• ‘The man who had miscalculated got the boot.’
      • ‘Four contestants were handed their walking papers, and here's a recap of who got the boot.’
      • ‘Anyway, they were down to three women and white-trash gum-chewing girl got the boot.’
      • ‘Well Jennifer got the boot, when in a previous show, she got the highest votes.’
      • ‘‘It's an abuse of human rights,’ says the man, who lived in his apartment for 22 years before getting the boot.’
      • ‘With it, the trend of sending online e-greetings is now slowly getting the boot, as it is definitely much more convenient to send SMS.’
      • ‘The best way to win a fight is to know your strengths, and if you're a tenant getting the boot from your landlord, then your strengths are your rights.’
    boots on the ground
    informal
    • Ground troops who are on active service in a military operation.

      • ‘they could have gone to their allies and got more boots on the ground’
      • ‘while he backs high-tech warfare, he also sees boots on the ground as essential’
      • ‘The revolutionary transformation of modern military forces has not reduced the need for boots on the ground.’
      • ‘You've got to have boots on the ground.’
      • ‘We will figure out what the right combination of boots on the ground may be.’
      • ‘There just aren't the boots on the ground there.’
      • ‘The sooner we get our boots on the ground, the sooner we will complete our mission.’
      • ‘The best way to mitigate risk is with more boots on the ground, meaning never patrol dismounted with less than a platoon.’
      • ‘Ultimately, putting boots on the ground is the infantry's reason for being.’
      • ‘Boots on the ground is what they need most right now.’
      • ‘The best contingency planning in the world has continually shown that there is no substitute for actual boots on the ground.’
      • ‘Again, the course of action depends on the number of boots on the ground.’
      • ‘The signs were there that we needed to have more boots on the ground.’
      • ‘We need all the boots on the ground that we can assemble.’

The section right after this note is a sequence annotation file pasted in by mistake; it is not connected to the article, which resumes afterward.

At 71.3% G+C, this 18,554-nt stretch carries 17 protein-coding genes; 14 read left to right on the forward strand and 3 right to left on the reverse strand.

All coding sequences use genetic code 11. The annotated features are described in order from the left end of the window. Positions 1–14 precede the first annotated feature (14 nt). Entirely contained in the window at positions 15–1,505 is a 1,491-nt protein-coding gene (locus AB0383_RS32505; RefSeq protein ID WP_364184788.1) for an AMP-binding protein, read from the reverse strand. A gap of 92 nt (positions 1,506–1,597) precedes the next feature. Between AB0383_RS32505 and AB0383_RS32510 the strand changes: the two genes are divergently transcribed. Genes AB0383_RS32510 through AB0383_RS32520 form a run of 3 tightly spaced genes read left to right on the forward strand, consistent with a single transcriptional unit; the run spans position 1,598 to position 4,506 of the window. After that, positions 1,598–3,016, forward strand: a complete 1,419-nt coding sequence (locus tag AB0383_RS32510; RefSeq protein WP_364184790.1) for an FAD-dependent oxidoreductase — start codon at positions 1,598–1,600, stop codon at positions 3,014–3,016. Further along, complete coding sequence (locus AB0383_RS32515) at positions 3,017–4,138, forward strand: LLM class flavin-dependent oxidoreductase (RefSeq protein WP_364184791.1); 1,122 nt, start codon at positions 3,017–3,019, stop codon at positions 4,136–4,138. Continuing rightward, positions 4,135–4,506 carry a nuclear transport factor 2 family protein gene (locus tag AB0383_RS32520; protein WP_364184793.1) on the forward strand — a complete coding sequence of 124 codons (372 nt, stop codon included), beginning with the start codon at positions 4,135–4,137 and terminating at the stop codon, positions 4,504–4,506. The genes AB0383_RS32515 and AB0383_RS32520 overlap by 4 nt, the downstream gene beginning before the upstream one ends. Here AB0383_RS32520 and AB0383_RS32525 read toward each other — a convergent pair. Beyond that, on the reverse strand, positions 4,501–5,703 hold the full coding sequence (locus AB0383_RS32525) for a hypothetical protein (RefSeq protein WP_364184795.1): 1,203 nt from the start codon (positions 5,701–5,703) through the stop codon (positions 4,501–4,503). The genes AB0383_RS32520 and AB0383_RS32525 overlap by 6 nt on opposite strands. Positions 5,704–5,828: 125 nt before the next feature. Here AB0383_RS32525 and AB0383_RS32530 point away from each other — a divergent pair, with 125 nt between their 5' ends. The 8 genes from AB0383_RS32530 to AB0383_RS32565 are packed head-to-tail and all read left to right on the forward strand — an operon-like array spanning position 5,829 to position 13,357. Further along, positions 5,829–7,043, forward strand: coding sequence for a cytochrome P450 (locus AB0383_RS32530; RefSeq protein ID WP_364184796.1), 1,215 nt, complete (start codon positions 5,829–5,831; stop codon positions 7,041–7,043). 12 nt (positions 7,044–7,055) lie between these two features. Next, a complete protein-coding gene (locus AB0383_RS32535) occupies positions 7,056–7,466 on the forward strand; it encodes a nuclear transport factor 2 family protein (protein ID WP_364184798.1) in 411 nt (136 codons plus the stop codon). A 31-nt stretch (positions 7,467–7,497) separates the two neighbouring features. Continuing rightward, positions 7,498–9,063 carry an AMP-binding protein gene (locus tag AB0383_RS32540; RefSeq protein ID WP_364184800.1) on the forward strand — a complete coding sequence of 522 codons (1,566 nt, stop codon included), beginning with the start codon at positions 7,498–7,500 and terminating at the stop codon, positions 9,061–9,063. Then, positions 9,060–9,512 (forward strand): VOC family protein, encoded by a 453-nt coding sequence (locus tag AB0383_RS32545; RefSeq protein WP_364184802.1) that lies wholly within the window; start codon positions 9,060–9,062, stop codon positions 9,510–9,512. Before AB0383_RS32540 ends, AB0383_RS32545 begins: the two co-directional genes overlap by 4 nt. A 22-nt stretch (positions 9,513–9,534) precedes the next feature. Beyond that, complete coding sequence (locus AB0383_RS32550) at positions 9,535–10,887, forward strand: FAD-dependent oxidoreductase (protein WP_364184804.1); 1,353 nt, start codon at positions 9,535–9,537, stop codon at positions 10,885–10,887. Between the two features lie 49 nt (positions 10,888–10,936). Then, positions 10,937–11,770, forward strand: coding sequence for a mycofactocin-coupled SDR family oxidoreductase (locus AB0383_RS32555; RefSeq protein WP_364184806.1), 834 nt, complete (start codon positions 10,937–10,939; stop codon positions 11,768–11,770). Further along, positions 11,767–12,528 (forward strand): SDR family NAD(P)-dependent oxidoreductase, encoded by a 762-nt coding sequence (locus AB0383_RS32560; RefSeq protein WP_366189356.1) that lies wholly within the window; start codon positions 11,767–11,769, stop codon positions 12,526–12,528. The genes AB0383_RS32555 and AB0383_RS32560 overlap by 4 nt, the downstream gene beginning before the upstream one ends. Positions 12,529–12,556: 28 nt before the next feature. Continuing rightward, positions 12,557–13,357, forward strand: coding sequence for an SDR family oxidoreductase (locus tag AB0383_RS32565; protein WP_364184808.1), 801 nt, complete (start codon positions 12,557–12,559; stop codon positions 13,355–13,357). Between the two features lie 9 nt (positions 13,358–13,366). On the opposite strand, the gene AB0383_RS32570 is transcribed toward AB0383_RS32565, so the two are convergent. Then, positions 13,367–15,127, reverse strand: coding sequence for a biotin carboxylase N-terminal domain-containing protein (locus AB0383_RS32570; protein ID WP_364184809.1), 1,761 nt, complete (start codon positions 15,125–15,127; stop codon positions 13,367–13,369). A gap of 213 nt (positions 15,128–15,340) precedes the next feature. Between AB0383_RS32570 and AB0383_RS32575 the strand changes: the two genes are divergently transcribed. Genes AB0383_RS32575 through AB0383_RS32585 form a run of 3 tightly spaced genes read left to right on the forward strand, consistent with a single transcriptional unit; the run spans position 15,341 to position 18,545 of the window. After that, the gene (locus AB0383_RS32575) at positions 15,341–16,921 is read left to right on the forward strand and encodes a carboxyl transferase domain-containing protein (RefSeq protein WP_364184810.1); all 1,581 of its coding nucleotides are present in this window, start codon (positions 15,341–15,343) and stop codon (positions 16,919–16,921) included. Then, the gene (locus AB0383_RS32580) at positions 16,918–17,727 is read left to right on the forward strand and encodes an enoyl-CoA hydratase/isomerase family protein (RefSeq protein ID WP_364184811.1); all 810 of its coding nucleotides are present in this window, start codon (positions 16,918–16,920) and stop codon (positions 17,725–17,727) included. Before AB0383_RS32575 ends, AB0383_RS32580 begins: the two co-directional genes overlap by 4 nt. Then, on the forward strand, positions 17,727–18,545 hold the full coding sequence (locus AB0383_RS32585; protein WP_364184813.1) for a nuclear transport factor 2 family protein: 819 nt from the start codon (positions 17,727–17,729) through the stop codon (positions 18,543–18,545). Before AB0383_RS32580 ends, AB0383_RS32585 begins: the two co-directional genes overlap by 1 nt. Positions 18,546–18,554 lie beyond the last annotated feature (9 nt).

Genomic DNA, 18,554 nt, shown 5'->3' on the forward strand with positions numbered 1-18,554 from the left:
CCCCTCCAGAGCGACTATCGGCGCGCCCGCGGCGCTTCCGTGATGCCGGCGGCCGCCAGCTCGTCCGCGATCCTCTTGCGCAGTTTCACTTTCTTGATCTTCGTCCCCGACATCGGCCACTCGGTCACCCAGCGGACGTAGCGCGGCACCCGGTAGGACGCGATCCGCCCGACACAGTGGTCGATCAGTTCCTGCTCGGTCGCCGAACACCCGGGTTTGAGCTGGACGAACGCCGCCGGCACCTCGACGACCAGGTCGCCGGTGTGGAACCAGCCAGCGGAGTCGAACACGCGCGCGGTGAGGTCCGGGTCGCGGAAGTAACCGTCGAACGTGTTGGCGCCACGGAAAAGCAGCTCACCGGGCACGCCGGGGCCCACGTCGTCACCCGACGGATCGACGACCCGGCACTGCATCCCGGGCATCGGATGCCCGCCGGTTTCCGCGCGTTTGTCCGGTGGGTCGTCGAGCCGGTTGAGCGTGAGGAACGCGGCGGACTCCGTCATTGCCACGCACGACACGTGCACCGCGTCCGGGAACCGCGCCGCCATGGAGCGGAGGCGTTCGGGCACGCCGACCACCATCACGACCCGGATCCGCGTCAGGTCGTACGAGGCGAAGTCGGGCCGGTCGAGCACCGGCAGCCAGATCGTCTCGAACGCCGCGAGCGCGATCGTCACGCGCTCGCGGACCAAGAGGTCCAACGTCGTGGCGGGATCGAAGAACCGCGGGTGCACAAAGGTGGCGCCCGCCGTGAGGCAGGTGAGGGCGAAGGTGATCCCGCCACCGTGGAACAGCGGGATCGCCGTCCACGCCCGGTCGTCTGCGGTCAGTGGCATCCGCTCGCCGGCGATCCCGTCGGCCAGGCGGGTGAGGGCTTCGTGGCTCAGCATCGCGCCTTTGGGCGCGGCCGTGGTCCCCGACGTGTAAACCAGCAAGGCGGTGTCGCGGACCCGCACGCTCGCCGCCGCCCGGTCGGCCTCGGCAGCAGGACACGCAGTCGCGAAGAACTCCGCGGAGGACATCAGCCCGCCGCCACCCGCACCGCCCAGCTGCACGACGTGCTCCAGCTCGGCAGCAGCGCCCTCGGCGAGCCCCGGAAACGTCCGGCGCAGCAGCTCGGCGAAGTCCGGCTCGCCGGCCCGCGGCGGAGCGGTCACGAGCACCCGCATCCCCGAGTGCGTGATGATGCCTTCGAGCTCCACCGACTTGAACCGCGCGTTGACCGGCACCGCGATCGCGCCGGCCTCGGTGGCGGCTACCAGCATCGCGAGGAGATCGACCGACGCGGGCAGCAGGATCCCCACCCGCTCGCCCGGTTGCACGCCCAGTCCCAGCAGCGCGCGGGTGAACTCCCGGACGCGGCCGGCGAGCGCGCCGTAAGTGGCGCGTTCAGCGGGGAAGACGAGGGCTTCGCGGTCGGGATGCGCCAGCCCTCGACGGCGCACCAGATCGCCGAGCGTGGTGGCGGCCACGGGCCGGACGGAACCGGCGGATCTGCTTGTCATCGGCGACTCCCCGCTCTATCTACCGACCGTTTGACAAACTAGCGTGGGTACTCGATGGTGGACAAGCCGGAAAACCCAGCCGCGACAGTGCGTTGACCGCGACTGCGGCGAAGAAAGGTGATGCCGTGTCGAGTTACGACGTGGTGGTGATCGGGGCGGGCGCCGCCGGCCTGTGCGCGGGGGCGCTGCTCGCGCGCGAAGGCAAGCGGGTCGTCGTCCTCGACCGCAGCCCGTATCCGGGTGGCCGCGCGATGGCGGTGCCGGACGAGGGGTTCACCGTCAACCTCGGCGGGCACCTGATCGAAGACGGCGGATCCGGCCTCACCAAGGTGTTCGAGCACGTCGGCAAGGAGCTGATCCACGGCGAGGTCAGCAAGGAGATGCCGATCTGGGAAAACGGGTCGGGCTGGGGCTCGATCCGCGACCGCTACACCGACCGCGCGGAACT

• ‘The equation between timing, training, and boots on the ground still doesn't work.’
      • ‘It was only after having boots on the ground that a realistic and practicable plan could be further developed.’
      • ‘And the general's going to be getting some boots on the ground here in the coming days to make a firsthand assessment, to see how things are going.’
      • ‘And you wonder why you're not seeing more food, more water, more response, more boots on the ground, coming in and assessing the situation and helping.’
      • ‘These missions require "boots on the ground" in sizable numbers, although air power would still serve as a powerful supporting arm.’
      • ‘Those boots on the ground are almost all armed and in a dangerous situation.’
      • ‘'It's boots on the ground that win battles - individual soldiers, not people sitting pushing buttons in fancy machinery,' he says.’
      • ‘Those with "boots on the ground" must understand the political situation and be able to control the tactics and sentiments of their companies, platoons, squads, and fire teams.’
    put the boot in
    • 1British informal Kick someone hard when they are on the ground.

      • ‘they crash his bulk to the floor and put the boot in’
      1. 1.1Treat someone vulnerable in a cruel way.
        • ‘the move was just another way of putting the boot in’
    give someone the boot
    informal
    • Dismiss someone from their job.

      • ‘the chairman denied he had been given the boot’
      • ‘She knows what she did was wrong and I have spoken to her about it but I am not giving her the boot from the band.’
      • ‘Plenty of less understanding women would give you the boot.’
      • ‘Please practise what you preach or we will give you the boot!’
      • ‘Swindon Council will investigate the complaints, and can take court action to give them the boot.’
      • ‘Unless his own party decides to give him the boot, credible alternatives don't exist.’
      • ‘Technically, they didn't give her the boot until she wrote a follow-up about requiring passports from ‘suspicious-looking swarthy males.’’
      • ‘Despite her colleagues unanimously deciding to give her the boot, with nobody standing on her side, she kept her head held high.’
      • ‘She caught him fooling around and gave him the boot.’
      • ‘Other members of the tribe gave him the boot because his physical prowess made him a threat to their own ambitions of scooping the £1m prize.’
      • ‘After giving half-hearted efforts for the NBA season so far to emphasize his point that he wanted out we finally gave him the boot.’
      • ‘The court heard that they gave him the boot because his amphetamine habit made him very unpleasant to work with.’
    one's heart sank into one's boots
    • Used to refer to a sudden onset of depression or dismay.

      ‘my heart sank into my boots when I realised the chain had gone’
      • ‘My heart sank into my boots.’
    with one's heart in one's boots
    • In a state of great depression or trepidation.

      • ‘I had to follow her with my heart in my boots’
    die with one's boots on
    • Die in battle or while otherwise actively occupied.

      ‘Bill had died with his boots on, caught by suction in a waste pipe’
      • ‘I'm a third-generation Texan, inheritor of the ‘die with our boots on’ culture, and I do have a handgun license.’
      • ‘Like most good actors, some day I hope I die with my boots on.’’